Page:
April 14, 2022

The Participatory Tales of Spring

By Therese Conway
The Participatory Tales of Spring

Today I am reprinting a story I wrote last year at this time. The message is as apt this year as it was last. We are all, together, trying to shake off those things we have accumulated but are no longer necessary. This Spring, we are invited to call on the help of nature to assist us. What stories are ready for revisioning with the wiser eyes of love and experience?


This is a photo of Christ Church, the Anglican Church in Gananoque, my eastern Ontario home. It's a small wooden church and architecturally beautiful. I am not a regular attendee at services here, but it's on my mind today because I had the most profound spiritual experience in a church of my life here—30 years ago this year.

We had been living in Gananoque for about eight months and an elderly relative of my then-husband asked me to take her to Maundy Thursday services. The night was damp and snowy, not a night that invited you out if you didn't have to be somewhere. My recollection is of eight or nine women attending the services. The long since retired organist was filling in. Fred Lawton. He was old and looked frail.

The reading that evening was the story of the prodigal son. The minister gave a beautiful and simple sermon about unconditional love and how we are always met with loving and open arms by the divine—no matter what kind of shape we are in. Forgiveness never entered the picture. Only love and celebration. His words were nice, but it was the atmosphere of silence that delivered them to me that permeated my body. I can't remember ever feeling such quiet, loving holiness in a church. As I listened to him, I felt myself wrapped in a pure, loving embrace that softened me. I dropped my guard and rested.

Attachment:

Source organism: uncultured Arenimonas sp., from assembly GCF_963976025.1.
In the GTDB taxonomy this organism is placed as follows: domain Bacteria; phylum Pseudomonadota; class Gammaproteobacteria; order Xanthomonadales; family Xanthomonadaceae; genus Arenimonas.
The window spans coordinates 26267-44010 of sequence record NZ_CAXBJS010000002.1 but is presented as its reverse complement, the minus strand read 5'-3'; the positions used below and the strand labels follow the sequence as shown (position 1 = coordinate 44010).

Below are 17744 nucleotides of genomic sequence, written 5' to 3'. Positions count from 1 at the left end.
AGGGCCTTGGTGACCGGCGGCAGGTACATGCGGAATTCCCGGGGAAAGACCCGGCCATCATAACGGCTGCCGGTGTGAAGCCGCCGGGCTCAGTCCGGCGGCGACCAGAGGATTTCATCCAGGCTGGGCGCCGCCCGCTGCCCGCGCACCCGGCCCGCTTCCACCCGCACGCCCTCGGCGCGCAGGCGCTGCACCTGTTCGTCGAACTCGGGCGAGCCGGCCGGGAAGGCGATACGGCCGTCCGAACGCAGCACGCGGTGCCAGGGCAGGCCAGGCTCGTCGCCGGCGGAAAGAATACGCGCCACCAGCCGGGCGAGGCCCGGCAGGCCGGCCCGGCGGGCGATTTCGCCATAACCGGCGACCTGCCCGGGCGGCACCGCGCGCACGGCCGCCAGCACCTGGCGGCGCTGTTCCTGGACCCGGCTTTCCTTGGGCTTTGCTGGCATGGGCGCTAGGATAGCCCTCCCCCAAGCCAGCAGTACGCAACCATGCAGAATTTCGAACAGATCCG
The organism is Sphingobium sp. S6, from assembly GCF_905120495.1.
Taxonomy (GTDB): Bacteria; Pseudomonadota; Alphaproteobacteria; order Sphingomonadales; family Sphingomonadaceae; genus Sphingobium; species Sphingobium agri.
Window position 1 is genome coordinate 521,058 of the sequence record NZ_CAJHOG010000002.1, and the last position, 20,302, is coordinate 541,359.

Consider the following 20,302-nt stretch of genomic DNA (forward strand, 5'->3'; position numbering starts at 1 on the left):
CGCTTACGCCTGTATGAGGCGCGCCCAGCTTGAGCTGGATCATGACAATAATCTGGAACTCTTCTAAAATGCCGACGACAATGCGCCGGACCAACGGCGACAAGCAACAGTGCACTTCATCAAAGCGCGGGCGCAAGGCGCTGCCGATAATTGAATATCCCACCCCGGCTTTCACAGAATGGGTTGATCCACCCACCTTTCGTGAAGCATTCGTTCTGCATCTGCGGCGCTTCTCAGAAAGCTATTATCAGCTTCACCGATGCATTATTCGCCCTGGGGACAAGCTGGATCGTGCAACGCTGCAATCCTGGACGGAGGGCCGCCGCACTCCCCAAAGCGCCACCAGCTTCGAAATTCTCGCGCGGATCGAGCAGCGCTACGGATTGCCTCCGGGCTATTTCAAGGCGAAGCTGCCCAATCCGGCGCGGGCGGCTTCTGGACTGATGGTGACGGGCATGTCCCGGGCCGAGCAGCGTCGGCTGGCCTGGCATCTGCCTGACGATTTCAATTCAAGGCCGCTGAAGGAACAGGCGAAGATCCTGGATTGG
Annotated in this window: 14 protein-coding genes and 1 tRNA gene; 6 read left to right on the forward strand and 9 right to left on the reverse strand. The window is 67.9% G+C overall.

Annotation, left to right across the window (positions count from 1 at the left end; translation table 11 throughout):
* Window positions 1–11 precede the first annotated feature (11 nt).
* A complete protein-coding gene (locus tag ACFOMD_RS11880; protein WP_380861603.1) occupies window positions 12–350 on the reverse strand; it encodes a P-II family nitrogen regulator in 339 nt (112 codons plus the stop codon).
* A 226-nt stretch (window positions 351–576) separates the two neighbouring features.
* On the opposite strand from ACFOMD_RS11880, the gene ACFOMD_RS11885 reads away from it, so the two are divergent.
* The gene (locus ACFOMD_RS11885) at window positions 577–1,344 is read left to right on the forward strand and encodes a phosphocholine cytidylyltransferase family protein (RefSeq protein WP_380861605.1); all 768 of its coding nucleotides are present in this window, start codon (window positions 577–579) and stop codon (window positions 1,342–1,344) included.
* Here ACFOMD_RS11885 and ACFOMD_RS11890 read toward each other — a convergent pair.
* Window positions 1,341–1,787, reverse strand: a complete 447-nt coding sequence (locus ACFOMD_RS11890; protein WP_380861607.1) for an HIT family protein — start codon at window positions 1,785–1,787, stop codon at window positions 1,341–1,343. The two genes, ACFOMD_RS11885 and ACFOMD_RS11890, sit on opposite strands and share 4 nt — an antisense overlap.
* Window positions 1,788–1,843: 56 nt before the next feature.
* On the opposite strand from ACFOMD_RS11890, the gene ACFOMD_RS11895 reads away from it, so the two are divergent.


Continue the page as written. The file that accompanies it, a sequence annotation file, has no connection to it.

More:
And then Fred Lawton started playing the organ. I do not know the parts of the organ and which parts you play to get different sounds, but Fred played all the low, reverberating notes--and loudly. And he kept it up. The wooden church shook through the walls, up to the the rafters, and down through the floor and pews. The sound rattled my bones and I felt as if the detritus of years was shaking loose from my body, from deep inside my bones. It was an earthquake in my body. I looked around to see the awe in the other women's faces, but they were all heads bowed in prayer. When the service was over, we walked out quietly. It was Maundy Thursday, after all, a solemn day worthy of silence.

I think of that evening often. Never been able to replicate the silence of the church or the spiritual/body earthquake of the organ. It's not because I haven't tried.

Ordinarily, I don't observe Lent, but this year I have. My attention for the past 40 days has been on loosening the "things" in my body—the lies I've learned, the misconceptions about myself, my fears, my prejudices—all those things that keep me from being a person who responds to love, beauty, and joy. I figure if I am more responsive to love than to fear, I will be more resilient and effective in my world.


This Spring I feel the unneeded "things" in myself shedding still, and more deeply than last year. The difference? This year's spring equinox essence is also talking about the recreation of our world through the recreation of the stories we tell ourselves. What's more, we have "story buddies" all around us. Connect with any small or large member of the family of life and you will start to write a new story about yourself and your world. Why? i think it may be because nature actually may have more faith in our abilities and our goodness than we do. If we can start to see ourselves through nature's eyes, together we can create a better imagination for our future.